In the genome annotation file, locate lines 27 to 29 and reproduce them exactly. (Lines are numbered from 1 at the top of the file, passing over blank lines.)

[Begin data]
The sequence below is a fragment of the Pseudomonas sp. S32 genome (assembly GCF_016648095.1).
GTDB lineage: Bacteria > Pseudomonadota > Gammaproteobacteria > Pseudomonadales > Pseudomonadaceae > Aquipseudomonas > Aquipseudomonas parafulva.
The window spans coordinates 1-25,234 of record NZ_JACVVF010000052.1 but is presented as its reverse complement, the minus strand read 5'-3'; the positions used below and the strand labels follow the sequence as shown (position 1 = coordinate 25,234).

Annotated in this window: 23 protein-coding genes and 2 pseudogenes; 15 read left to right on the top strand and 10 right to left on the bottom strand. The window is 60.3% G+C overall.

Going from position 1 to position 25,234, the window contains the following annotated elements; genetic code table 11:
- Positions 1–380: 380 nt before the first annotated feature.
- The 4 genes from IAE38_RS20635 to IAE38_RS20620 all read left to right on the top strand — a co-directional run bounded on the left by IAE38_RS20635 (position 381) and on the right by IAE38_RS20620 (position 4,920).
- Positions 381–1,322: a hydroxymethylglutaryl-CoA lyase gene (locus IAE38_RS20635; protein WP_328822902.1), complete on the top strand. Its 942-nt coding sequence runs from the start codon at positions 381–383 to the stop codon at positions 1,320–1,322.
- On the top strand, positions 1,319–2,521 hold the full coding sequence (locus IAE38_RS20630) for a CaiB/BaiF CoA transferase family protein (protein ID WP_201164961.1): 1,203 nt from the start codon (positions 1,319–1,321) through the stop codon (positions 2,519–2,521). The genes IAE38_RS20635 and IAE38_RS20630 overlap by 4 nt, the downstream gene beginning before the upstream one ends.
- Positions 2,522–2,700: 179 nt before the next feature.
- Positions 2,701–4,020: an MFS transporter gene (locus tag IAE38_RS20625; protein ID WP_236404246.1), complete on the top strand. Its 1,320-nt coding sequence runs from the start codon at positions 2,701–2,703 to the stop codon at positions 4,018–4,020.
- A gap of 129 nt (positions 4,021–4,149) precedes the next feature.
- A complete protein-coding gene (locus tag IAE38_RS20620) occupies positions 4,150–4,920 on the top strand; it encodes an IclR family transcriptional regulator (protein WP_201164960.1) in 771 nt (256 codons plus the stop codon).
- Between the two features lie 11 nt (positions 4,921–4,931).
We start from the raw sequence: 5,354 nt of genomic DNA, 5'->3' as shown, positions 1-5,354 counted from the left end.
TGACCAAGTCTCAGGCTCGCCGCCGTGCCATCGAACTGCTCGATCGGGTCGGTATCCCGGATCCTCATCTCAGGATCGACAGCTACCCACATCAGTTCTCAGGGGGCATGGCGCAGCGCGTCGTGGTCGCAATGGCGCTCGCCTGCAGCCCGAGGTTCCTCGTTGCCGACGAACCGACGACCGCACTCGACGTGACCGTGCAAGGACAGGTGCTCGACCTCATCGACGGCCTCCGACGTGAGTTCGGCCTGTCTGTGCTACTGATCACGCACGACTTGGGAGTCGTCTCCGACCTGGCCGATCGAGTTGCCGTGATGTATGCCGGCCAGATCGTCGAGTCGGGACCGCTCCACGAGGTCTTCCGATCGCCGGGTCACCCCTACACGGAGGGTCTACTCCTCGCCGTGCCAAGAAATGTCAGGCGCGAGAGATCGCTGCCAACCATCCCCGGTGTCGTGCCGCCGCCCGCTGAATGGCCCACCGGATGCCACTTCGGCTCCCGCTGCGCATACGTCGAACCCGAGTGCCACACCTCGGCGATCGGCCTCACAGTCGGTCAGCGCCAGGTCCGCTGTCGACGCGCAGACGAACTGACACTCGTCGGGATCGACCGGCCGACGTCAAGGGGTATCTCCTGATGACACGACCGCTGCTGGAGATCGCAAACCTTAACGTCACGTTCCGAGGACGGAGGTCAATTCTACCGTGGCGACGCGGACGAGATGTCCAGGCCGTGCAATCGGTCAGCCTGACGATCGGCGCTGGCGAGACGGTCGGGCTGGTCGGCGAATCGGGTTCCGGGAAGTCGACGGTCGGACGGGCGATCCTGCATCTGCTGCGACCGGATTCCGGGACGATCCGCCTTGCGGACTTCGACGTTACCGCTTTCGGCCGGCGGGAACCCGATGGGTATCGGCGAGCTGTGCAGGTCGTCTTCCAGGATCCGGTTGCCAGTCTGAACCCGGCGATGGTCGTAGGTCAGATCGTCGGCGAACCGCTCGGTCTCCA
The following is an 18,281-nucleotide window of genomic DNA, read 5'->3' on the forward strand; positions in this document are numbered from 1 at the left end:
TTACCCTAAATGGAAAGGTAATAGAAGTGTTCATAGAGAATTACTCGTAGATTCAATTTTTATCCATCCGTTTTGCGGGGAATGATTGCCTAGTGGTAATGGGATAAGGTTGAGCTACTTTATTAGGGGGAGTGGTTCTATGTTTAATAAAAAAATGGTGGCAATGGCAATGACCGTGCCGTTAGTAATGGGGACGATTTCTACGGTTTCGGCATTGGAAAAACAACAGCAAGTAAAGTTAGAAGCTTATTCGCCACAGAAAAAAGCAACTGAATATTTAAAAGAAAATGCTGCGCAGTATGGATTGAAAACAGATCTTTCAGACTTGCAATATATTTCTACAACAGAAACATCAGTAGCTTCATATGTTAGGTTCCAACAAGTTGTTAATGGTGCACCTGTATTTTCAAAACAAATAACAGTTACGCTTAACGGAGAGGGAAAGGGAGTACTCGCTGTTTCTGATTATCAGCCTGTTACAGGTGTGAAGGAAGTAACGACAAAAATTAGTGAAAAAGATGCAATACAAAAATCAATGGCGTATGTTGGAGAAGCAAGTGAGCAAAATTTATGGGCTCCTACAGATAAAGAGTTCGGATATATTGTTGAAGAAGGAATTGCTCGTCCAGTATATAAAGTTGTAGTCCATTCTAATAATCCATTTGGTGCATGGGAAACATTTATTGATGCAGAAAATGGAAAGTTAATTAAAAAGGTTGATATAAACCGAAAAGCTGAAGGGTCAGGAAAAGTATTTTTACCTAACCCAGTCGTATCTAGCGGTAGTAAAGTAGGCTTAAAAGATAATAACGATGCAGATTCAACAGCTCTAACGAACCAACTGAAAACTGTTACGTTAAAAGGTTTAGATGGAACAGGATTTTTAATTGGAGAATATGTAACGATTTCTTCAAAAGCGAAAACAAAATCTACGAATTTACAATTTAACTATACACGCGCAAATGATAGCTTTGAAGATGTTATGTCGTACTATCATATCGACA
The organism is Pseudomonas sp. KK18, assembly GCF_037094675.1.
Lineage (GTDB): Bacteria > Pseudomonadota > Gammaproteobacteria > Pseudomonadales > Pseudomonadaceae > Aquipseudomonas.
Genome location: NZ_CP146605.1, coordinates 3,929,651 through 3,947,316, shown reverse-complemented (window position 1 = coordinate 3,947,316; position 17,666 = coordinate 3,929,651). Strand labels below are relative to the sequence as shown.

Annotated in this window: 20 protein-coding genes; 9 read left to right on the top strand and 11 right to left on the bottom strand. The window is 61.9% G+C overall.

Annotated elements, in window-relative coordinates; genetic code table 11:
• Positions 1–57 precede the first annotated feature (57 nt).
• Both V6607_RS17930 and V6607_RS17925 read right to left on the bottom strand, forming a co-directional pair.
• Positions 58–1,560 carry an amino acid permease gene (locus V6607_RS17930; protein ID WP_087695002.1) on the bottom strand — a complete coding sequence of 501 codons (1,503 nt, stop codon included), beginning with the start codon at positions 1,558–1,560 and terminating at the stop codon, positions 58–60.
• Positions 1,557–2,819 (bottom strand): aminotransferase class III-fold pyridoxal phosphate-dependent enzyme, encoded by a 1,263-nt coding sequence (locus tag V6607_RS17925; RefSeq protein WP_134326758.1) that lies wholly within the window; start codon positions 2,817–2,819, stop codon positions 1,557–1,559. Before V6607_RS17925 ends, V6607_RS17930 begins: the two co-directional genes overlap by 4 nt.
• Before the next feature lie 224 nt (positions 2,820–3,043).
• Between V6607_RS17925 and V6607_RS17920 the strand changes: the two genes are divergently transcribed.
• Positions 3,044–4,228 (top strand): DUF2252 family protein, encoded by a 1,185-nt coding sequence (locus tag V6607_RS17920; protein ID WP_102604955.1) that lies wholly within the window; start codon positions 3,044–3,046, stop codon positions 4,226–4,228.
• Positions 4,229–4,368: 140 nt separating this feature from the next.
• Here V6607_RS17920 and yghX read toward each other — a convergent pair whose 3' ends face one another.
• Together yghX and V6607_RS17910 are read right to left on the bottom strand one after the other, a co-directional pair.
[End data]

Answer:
• Positions 1,557–2,819 (bottom strand): aminotransferase class III-fold pyridoxal phosphate-dependent enzyme, encoded by a 1,263-nt coding sequence (locus tag V6607_RS17925; RefSeq protein WP_134326758.1) that lies wholly within the window; start codon positions 2,817–2,819, stop codon positions 1,557–1,559. Before V6607_RS17925 ends, V6607_RS17930 begins: the two co-directional genes overlap by 4 nt.
• Before the next feature lie 224 nt (positions 2,820–3,043).
• Between V6607_RS17925 and V6607_RS17920 the strand changes: the two genes are divergently transcribed.